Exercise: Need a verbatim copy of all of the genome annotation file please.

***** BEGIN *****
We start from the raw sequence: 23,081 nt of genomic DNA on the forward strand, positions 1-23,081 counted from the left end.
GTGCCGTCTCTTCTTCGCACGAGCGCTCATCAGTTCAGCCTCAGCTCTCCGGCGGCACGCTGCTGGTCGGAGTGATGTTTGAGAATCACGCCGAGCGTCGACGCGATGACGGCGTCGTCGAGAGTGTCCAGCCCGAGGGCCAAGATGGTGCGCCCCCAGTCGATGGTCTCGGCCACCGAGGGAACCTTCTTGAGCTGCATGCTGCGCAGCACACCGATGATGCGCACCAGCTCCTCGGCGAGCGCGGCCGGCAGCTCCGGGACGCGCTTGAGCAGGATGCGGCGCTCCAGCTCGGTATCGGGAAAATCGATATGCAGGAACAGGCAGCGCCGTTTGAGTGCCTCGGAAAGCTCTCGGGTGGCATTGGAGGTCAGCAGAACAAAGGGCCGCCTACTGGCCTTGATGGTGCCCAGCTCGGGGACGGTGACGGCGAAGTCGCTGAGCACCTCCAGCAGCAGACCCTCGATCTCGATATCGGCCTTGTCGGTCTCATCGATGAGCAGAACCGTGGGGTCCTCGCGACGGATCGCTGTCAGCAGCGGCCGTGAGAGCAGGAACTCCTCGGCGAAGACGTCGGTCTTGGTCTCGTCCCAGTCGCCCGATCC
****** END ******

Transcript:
We start from the raw sequence: 23,081 nt of genomic DNA on the forward strand, positions 1-23,081 counted from the left end.
GTGCCGTCTCTTCTTCGCACGAGCGCTCATCAGTTCAGCCTCAGCTCTCCGGCGGCACGCTGCTGGTCGGAGTGATGTTTGAGAATCACGCCGAGCGTCGACGCGATGACGGCGTCGTCGAGAGTGTCCAGCCCGAGGGCCAAGATGGTGCGCCCCCAGTCGATGGTCTCGGCCACCGAGGGAACCTTCTTGAGCTGCATGCTGCGCAGCACACCGATGATGCGCACCAGCTCCTCGGCGAGCGCGGCCGGCAGCTCCGGGACGCGCTTGAGCAGGATGCGGCGCTCCAGCTCGGTATCGGGAAAATCGATATGCAGGAACAGGCAGCGCCGTTTGAGTGCCTCGGAAAGCTCTCGGGTGGCATTGGAGGTCAGCAGAACAAAGGGCCGCCTACTGGCCTTGATGGTGCCCAGCTCGGGGACGGTGACGGCGAAGTCGCTGAGCACCTCCAGCAGCAGACCCTCGATCTCGATATCGGCCTTGTCGGTCTCATCGATGAGCAGAACCGTGGGGTCCTCGCGACGGATCGCTGTCAGCAGCGGCCGTGAGAGCAGGAACTCCTCGGCGAAGACGTCGGTCTTGGTCTCGTCCCAGTCGCCCGATCC